Among whisky drinkers, Scotch is considered to be one of the greatest brown spirits on the planet. (And yes, when we refer to Scotch, it's spelled whisky, not whiskey.) Unlike common belief, however, not all of them are smoky and smell of peat. The range of expressions is massive, and depending on the brand and where it's made, it can vary significantly. Let's take a closer look.
Scotch, which is also often called Scotch whisky, is the classic whisky of Scotland. According to law, malt Scotch, which also includes single malt Scotch, must be made entirely from malted barley. Scotch grain whisky, which is not seen all that often in the United States, can be produced from a mash bill that includes other cereal grains, too. For both, the grain is soaked in a hot bath of water, which in turn is fermented, producing what is typically referred to as 'distiller's beer.' That liquid is then distilled, concentrating the alcohol until it reaches the required potency, at which point it is put into wooden barrels to age. It's during the barrel-aging process that whisky gains its color and much of its flavor.
Scotch is a type of whiskey/whisky. It's best to think of whiskey as the umbrella category that includes all spirits distilled from grain and then aged in wood barrels. Within the whiskey/whisky category are specific whiskey types, including Bourbon, Irish whiskey, Canadian whiskey, Japanese whisky, and, of course, Scotch.
Both Scotch and bourbon are whiskies, but Scotch must be produced in Scotland and has a predominance of malted barley at its core. Bourbon, on the other hand, must be produced in the United States, be composed of at least 51% corn, and aged in charred new American oak barrels. So while Scotch and Bourbon are related—think of them as whiskey cousins—they are quite different from one another. People often ask what is smoother: bourbon or Scotch? The answer is, it depends on the brand, the age statement, and the alcohol content.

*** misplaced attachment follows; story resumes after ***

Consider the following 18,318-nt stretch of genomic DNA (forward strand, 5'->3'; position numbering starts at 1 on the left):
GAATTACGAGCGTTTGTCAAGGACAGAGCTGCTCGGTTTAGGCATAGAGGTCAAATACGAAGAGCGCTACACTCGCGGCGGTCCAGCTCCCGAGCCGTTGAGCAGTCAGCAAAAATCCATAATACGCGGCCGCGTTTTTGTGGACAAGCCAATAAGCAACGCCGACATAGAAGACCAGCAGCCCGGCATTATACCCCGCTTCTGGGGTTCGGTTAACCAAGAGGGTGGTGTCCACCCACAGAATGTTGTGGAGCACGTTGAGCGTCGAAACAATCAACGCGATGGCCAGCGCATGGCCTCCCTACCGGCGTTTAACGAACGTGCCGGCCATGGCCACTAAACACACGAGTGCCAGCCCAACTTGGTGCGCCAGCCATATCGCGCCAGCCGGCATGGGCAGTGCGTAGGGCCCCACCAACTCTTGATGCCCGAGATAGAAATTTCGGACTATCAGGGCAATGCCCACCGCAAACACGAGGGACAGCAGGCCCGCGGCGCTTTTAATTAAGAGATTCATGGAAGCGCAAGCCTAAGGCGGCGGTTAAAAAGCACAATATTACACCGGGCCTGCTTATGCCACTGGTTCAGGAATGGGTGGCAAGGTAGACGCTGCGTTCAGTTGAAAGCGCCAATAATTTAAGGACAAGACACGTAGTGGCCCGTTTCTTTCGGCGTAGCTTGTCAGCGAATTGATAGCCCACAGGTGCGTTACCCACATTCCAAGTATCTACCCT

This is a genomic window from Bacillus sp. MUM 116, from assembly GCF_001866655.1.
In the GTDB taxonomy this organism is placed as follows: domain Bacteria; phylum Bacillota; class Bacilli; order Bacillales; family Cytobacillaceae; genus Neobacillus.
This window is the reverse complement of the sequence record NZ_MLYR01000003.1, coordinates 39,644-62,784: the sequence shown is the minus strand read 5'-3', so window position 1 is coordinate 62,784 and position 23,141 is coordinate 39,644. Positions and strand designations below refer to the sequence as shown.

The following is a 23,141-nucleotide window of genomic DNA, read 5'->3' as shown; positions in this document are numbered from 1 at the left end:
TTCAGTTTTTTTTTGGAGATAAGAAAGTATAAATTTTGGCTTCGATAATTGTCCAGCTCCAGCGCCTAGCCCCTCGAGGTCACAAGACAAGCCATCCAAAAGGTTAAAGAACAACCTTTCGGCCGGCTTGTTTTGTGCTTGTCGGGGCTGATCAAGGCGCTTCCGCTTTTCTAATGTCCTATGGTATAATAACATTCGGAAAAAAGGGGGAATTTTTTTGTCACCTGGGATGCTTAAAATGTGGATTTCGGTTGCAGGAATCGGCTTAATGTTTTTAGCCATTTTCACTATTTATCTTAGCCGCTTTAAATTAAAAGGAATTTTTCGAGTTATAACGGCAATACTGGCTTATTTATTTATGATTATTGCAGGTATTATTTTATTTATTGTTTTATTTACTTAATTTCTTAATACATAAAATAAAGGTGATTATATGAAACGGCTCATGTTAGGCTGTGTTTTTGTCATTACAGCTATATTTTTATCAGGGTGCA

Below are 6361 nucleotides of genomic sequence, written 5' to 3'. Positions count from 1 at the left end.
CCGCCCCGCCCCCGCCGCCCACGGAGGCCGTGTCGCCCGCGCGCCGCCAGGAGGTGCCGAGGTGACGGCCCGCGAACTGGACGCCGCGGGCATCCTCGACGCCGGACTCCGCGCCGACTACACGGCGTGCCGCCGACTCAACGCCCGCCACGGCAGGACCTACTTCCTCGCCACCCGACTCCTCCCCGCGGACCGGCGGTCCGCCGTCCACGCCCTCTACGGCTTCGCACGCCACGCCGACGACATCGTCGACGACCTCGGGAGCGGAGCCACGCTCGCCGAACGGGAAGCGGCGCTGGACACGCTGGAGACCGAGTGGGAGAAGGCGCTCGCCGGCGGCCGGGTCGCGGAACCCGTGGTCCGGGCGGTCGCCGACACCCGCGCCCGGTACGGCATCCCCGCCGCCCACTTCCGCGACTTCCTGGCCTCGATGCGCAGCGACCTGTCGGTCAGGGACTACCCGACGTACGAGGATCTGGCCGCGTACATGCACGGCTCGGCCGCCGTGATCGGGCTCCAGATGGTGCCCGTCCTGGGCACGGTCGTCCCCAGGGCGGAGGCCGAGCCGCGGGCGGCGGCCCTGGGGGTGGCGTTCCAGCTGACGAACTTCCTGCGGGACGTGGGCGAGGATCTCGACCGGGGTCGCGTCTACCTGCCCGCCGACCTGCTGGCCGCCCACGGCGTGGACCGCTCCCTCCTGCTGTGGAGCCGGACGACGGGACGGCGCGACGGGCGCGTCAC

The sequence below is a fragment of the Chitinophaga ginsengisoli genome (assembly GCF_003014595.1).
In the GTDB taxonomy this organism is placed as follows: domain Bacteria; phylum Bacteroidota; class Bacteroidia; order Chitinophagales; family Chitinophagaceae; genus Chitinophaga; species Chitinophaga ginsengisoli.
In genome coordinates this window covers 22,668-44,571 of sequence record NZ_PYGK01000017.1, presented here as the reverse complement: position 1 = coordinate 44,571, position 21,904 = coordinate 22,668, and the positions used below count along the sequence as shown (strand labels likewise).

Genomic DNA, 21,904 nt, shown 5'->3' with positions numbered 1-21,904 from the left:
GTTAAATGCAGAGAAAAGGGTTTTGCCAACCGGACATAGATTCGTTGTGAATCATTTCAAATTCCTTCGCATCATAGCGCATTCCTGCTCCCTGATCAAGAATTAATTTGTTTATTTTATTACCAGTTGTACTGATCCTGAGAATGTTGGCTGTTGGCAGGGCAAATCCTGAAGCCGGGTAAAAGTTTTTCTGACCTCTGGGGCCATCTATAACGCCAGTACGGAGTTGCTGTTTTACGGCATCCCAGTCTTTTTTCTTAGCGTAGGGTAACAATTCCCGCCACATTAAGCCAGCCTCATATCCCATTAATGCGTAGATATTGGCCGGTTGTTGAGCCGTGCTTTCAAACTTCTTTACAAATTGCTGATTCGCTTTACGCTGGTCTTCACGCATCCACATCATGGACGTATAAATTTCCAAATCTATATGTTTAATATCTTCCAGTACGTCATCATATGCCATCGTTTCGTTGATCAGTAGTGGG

Some Scotch is smoke, most famously the single malt whisky from Islay, an island off the southwestern coast of Scotland. Those whiskies get their smokiness from the process used to dry the malted barley, which in their case utilizes the smoke and heat from smoldering peat. Peat itself is an organic material that underlies much of the land in Islay. It tends to feel spongy underfoot and is composed of partially decomposed plant matter. Its unique smoky aromas, when smoldered, impart an immediately noticeable character to the whisky that results.
There are many smooth Scotches available, though generally, the Highlands or Speyside ones tend to be the smoothest. However, smoothness is often impacted significantly by alcohol content. Very high-proof spirits can come off as a bit hot or aggressive (but not always). Try to stick with 80 - 90 proof for the smoothest ones. In addition, older Scotches—and older whiskies in general—tend to be smoother than younger ones.
It's usually recommended to enjoy blended Scotch on the rocks and single malt Scotch neat, with just a splash of water added to open up the palate's aroma and flavors. But drink them as you like!
There are many excellent Scotch cocktails to enjoy, including the Rusty Nail (Scotch, Drambuie), the Rob Roy (like a Manhattan but with Scotch instead of rye or bourbon), and the Blood and Sand (Scotch, orange juice, cherry liqueur, vermouth), and more.
People often ask, where do I start with Scotch? Grangestone is a fantastic Scotch whisky to begin with, as it boasts multiple age statements and expressions at an introductory price range.
There are many excellent examples of Scotch whisky to explore. Some of the best include Macallan, Glenlivet, Johnnie Walker, Chivas Regal, Buchanans, Glenfiddich, Dewars, Oban, Balvenie, Laphroaig, Grangestone, and Glenmorangie.
Browse our full selection of Scotch online or check out our selection of highly-rated Scotch for a great new Scotch to try this week!
Visit our Guide to Scotch to learn more about Scotch.